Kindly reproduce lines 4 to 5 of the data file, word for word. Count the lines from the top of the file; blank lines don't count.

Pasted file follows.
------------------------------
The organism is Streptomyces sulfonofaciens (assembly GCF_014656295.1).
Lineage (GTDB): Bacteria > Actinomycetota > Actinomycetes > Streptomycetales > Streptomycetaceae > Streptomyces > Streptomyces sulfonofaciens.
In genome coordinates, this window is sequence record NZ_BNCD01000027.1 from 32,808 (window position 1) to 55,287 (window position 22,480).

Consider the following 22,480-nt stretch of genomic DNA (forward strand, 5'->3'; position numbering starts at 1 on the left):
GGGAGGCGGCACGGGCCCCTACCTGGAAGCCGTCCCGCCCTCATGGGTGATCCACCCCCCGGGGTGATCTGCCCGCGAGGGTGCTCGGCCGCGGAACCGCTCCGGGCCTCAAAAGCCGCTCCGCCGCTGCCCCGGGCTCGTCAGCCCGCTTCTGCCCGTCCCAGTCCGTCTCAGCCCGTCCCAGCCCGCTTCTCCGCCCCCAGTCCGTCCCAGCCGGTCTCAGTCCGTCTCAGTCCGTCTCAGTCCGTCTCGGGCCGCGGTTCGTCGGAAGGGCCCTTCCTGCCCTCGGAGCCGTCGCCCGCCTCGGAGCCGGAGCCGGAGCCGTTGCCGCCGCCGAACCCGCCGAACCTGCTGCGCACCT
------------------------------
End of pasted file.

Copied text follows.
Consider the following 22,480-nt stretch of genomic DNA (forward strand, 5'->3'; position numbering starts at 1 on the left):
GGGAGGCGGCACGGGCCCCTACCTGGAAGCCGTCCCGCCCTCATGGGTGATCCACCCCCCGGGGTGATCTGCCCGCGAGGGTGCTCGGCCGCGGAACCGCTCCGGGCCTCAAAAGCCGCTCCGCCGCTGCCCCGGGCTCGTCAGCCCGCTTCTGCCCGTCCCAGTCCGTCTCAGCCCGTCCCAGCCCGCTTCTCCGCCCCCAGTCCGTCCCAGCCGGTCTCAGTCCGTCTCAGTCCGTCTCAGTCCGTCTCGGGCCGCGGTTCGTCGGAAGGGCCCTTCCTGCCCTCGGAGCCGTCGCCCGCCTCGGAGCCGGAGCCGGAGCCGTTGCCGCCGCCGAACCCGCCGAACCTGCTGCGCACCT